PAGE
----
Monotonic and cyclic soil responses to upheaval buckling in offshore buried pipelines

Alex J Baumgard, Cambridge University
Geotechnical Engineering Group


In the last few decades, the operating temperatures and pressures for subsea oil and gas pipelines have dramatically increased. This change, combined with a trend towards using pipes of smaller diameter, has increased the propensity for such pipelines to buckle in accordance with the greater axial loads. For buried offshore pipelines, upheaval buckling is the dominant buckling mode, in which the pipeline deflects vertically, potentially extricating itself from its protective cover of soil. By understanding the ability of the soil to restrain this pipe motion, such buckling can be prevented.

A series of full-scale monotonic uplift tests has been performed under submerged conditions on a variety of materials with different particle sizes. In addition to the particle size, the effects of relative density, pipe uplift speed and burial depth were investigated with respect to their influence on the development of peak uplift resistance and its rate of mobilisation. A series of monotonic uplift tests was also performed on a variety of recovered offshore soils at reduced-scale in a geotechnical centrifuge. These two series of tests, in addition to a finite element analysis, were used to verify the accuracy of several existing uplift resistance models, where good agreement between one such model and the experimental results was observed.

The phenomenon of cyclic creep was introduced, where under repeated loading cycles, a pipeline is able to extricate itself gradually through a cover of soil. Full-scale cyclic tests under both load-control and displacement-control were performed on several soil types and densities, and the significance of the basal cavity created beneath the uplifted pipe was investigated. A novel numerical model has been proposed, in which a combination of soil particle migration around the periphery of the pipe and the existence of a basal cavity act to govern whether or not cyclic creep occurs. This numerical model was compared with the experimental results, and was found to predict successfully the occurrence of cyclic creep in the experiments.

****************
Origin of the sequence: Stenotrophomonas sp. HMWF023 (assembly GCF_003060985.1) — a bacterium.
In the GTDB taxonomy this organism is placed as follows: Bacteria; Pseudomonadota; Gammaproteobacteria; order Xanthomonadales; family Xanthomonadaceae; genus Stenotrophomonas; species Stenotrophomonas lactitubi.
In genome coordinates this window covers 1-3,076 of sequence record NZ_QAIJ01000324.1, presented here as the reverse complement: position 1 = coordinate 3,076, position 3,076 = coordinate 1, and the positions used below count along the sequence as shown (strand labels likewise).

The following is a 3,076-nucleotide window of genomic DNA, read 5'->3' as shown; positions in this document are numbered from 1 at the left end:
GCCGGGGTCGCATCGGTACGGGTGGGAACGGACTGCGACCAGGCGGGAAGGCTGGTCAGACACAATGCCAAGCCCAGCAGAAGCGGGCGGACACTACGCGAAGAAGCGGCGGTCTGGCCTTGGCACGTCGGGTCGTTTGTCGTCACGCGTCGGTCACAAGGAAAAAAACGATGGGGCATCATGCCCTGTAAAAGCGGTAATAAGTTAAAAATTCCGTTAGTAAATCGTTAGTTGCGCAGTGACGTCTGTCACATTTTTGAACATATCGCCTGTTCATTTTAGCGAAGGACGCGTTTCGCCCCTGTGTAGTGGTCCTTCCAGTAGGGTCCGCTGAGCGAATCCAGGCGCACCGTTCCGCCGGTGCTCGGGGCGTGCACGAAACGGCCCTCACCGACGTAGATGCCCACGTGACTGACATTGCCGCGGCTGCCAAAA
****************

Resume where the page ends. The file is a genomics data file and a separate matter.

Finally, the related problem of pipeline flotation during backfilling was investigated. Full-scale experimental tests were carried out in which the backfilling velocity and bedding gap separation were varied. A simple analytical model has been proposed, formulated using the principles of fluid dynamics. This model provides a close correlation with the experimental results, thus enabling the flotation forces acting on the pipeline during backfilling to be predicted.

Keywords: backfill, full-scale, cyclic creep, mobilisation distance, pipe flotation, pipe pull-out, soil resistance, submarine buried pipeline, upheaval buckling, uplift resistance.